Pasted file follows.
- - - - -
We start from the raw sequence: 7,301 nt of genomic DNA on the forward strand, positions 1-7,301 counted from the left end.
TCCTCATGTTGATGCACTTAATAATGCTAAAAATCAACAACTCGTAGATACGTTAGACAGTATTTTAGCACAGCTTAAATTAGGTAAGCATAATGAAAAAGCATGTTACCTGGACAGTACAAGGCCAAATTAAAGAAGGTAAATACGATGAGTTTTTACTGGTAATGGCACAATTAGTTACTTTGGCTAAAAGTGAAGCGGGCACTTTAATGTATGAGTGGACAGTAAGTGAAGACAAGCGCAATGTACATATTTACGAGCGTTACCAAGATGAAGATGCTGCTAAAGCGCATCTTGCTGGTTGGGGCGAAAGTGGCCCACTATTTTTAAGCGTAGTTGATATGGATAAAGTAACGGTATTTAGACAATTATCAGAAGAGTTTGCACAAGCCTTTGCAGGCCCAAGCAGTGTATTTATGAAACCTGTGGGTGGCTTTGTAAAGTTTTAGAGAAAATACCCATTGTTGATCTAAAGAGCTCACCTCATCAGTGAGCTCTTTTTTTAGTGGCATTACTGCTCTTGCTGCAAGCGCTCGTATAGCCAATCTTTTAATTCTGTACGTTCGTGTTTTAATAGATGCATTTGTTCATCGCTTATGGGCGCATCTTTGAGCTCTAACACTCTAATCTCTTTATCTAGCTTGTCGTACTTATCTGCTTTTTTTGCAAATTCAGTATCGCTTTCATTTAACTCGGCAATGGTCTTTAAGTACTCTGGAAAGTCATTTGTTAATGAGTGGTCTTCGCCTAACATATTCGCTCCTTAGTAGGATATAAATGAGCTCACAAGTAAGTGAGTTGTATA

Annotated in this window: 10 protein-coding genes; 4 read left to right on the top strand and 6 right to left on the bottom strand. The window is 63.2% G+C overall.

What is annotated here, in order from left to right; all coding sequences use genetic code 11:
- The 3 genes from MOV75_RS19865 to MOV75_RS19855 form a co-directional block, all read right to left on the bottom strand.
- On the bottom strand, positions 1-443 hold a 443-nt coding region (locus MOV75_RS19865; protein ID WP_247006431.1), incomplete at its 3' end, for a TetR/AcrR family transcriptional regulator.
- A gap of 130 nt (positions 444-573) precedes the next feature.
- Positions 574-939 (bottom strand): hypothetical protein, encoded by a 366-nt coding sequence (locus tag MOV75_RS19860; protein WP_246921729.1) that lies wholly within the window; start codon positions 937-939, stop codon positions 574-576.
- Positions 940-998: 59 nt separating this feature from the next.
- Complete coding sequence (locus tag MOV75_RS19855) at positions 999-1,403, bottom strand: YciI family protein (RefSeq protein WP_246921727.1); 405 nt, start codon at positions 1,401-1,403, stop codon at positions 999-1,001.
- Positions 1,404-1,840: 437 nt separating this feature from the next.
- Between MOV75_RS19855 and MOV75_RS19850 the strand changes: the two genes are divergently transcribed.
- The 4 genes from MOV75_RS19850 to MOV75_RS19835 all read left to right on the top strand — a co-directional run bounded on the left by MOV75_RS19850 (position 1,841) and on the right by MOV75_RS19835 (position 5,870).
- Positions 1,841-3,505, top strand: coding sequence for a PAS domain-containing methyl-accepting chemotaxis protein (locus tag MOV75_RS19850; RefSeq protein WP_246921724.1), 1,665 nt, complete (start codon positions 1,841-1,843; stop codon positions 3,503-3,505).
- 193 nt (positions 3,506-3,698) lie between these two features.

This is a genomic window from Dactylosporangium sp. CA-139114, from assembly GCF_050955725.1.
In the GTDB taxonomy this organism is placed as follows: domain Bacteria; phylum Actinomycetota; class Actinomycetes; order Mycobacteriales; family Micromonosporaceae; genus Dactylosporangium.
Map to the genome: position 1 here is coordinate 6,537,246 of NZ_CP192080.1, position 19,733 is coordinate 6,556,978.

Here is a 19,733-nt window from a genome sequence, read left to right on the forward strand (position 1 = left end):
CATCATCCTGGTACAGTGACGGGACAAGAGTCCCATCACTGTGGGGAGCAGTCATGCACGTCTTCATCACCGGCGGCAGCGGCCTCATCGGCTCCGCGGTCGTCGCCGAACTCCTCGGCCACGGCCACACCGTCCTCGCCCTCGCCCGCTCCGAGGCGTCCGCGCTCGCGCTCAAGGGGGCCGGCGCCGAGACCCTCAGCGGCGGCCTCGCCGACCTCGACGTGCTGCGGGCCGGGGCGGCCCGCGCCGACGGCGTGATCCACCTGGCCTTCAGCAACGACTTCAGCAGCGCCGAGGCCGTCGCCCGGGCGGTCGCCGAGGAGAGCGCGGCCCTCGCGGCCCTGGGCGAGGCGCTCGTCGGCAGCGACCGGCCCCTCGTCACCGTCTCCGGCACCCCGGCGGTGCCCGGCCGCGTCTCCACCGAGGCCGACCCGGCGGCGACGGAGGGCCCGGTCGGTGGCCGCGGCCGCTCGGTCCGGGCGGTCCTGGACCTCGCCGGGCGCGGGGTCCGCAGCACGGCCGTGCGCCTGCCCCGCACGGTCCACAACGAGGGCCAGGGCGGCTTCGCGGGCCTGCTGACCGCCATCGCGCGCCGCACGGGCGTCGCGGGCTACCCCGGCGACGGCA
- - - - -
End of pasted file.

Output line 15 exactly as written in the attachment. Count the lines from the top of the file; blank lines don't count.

- 193 nt (positions 3,506-3,698) lie between these two features.